Welcome to my progg blog! That's progg, not prog, because that's how the Swedish progressive music is spelt here. Progg isn't merely progressive in musical terms, it refers to the Swedish alternative political movement in the 70's as well. Therefore you'll be able to read about Fläsket Brinner as well as Knutna Nävar as my blog progresses. Please note there are no downloads here, only reviews and Youtube links!
Monday, October 16, 2017
GUDIBRALLAN – Uti vår hage (Silence, 1970) / II (Silence, 1971)
GUDIBRALLAN – Uti vår hage (Silence,
International relevance: ***
GUDIBRALLAN – II (Silence, 1971)
International relevance: ***
I never use the term 'proto punk' anymore. I don't like it, and the more I think about it, the more irritating it gets. It's just the present day's presumptuous way of forcing the past to fit with the current notions of historical events and processes.
It's an afterthought at best. And so, Gudibrallan were not a 'proto
punk' band. They were, however, a sometimes great rock band with a refreshing 'fuck
off' attitude towards music, authoritative decrees and organized
Founded in Uppsala in 1968, Gudibrallan's first gig was in a church, much to the
congregation's dismay... It's safe to say Gudibrallan found a more
receptive audience at the first Gärdet festival in June 1970.
Fronted by inimitable singer Örjan Terje, they trashed their way
through a ramshackle set including a wonderfully blasphemous Swedish
version of ”Cadillac”, ”Farbror Sven” (”uncle Sven”),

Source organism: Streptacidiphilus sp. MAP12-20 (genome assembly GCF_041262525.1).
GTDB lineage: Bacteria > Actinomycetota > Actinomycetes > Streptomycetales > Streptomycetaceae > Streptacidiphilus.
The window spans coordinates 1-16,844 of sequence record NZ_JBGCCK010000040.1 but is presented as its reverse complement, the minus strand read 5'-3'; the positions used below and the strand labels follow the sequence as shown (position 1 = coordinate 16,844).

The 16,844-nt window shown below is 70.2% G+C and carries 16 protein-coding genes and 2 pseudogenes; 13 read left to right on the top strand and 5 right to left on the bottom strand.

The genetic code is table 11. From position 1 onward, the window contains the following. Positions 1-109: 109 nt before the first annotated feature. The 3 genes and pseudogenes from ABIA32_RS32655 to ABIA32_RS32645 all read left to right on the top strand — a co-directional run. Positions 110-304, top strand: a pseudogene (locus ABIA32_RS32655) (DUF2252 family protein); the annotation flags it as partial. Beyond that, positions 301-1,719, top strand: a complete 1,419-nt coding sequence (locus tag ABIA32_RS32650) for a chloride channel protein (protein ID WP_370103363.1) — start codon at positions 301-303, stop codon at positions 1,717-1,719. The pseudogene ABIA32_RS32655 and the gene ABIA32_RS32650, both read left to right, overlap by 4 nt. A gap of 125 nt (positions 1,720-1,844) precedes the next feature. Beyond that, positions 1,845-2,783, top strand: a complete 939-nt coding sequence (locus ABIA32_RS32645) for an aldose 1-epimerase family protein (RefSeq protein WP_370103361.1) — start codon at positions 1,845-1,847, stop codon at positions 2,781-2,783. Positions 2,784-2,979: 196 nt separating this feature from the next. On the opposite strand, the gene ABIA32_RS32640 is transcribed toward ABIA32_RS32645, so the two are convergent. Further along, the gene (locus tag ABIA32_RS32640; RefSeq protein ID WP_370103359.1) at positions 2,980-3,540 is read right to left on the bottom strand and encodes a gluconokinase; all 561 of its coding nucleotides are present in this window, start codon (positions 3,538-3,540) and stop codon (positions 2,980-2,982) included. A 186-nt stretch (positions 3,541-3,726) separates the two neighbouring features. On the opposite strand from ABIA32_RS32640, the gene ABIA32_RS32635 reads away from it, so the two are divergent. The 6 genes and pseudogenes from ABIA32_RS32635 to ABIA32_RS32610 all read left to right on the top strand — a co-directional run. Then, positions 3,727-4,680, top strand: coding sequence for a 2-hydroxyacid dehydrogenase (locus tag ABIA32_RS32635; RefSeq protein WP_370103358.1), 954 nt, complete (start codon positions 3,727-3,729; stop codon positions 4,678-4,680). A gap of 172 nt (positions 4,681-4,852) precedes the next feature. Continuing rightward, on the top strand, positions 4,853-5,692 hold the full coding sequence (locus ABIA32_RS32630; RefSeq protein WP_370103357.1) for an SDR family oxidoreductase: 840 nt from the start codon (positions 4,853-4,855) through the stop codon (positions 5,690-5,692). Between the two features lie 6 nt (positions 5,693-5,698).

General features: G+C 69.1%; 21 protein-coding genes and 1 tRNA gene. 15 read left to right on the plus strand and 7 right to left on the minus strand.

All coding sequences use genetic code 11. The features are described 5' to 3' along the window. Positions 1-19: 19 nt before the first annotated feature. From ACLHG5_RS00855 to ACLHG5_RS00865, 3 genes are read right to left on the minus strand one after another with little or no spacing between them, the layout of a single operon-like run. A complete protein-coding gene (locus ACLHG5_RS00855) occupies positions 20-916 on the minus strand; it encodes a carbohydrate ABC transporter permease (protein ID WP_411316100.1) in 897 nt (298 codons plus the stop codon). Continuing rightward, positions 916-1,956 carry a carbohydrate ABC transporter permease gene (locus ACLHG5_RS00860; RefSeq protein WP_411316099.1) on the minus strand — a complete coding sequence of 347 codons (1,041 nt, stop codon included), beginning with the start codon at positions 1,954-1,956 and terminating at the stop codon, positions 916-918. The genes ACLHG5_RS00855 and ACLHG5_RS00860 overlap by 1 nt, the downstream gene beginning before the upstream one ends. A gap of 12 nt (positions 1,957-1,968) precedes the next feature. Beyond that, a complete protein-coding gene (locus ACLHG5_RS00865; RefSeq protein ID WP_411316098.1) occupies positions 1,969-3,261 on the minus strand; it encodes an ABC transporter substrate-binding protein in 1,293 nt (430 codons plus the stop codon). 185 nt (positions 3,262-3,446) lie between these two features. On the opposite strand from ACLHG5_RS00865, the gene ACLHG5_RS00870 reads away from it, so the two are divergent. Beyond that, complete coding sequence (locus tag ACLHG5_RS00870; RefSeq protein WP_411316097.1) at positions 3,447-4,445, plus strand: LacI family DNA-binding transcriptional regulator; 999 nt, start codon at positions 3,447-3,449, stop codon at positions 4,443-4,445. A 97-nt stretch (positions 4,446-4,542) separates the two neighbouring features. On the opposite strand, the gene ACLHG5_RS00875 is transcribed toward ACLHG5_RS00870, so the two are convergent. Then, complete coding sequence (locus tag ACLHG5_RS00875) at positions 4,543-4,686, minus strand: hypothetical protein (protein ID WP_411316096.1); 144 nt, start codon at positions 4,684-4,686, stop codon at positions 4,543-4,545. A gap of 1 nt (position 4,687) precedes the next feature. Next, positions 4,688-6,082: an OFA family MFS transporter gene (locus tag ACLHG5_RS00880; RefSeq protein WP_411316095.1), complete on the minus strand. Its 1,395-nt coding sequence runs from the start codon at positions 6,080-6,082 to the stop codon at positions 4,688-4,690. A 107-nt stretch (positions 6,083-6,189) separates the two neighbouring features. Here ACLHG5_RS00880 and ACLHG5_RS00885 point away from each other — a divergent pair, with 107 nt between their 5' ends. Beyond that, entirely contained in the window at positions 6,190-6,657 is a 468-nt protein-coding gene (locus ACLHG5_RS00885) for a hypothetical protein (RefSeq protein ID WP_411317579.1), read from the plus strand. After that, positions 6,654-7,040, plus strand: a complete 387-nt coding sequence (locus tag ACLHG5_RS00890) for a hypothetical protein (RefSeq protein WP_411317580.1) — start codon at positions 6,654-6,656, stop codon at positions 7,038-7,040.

mocking left-wing and right-wing politicians alike (the ”uncle
Sven” in question is then Swedish Minister for Defence, Social
Democrat Sven Andersson).
Gudibrallan translated existing songs
to Swedish several times. For instance, ”Hey Joe” became ”Hej
Gud” (”hey God” – probably one of the most shocking songs of
their first public appearance), and one of their best known tracks
”Sosse” was in fact ”It's Too Late” by The Kinks (later
recycled for ”Jag minnas en gammal bil” by another Swedish band,
Torsson, in 1980).
Gudibrallan's 1970 debut album ”Uti
vår hage” was recorded in one day, mixed in one day and released
two weeks later. Contrary to popular belief based on catalogue
numbers, Bo Hansson's ”Sagan om ringen” wasn't the first Silence
release – ”Uti vår hage” was. Almost fifty years later, its
wild and twisted beauty is as fresh as ever. You may call it progg; if you insist, you may even call it 'proto punk' but to me it's
simply a prime example of Swedish 70's rock music at its anarchic best.
”Gudibrallan II” followed in 1971,
a more contained effort than their uninhibited debut – controlled
or contrived, depending on your bias. Maybe the presence of engineer
Bo Hansson allayed their initial ferocity? The best tracks are
”Hispan” and classics ”T-doja” and ”Sosse”, the latter
displaying obvious similarities to The Kinks' ”It's Too Late”
(which, as a side note, was recycled in 1980 for ”Jag minns en
gammal bil” by another Swedish band, Torsson), while ”John Boy”
and ”Visa om jungfrun” are in a International Harvester/Träd,
Gräs & Stenar vein. It's a good album but not on par with their
Original copies of ”II” came with a
bonus single, ”Handgranat och bajonett” (a spoof on Swedish 1946
hit song ”Tjo och tjim och inget annat”) and the excellent ”Ät
mera gröt” that would have been great on ”Uti vår hage”.
The original Gudibrallan quit in 1974,
but in the 80's Örjan Terje reformed the band with new members
including Mikael Katzeff (formerly of Elektriska Linden) and Åke Eriksson (Wasa Express). They had a
couple of 7” releases in the 80's, and a full length album in 2004,
”Visor från Sovjetunionen”. They still play occasional gigs. In
1995, Silence released ”T-doja” which would have fit the 'best
of' slot it was meant to do had they only included ”Ät mera gröt”.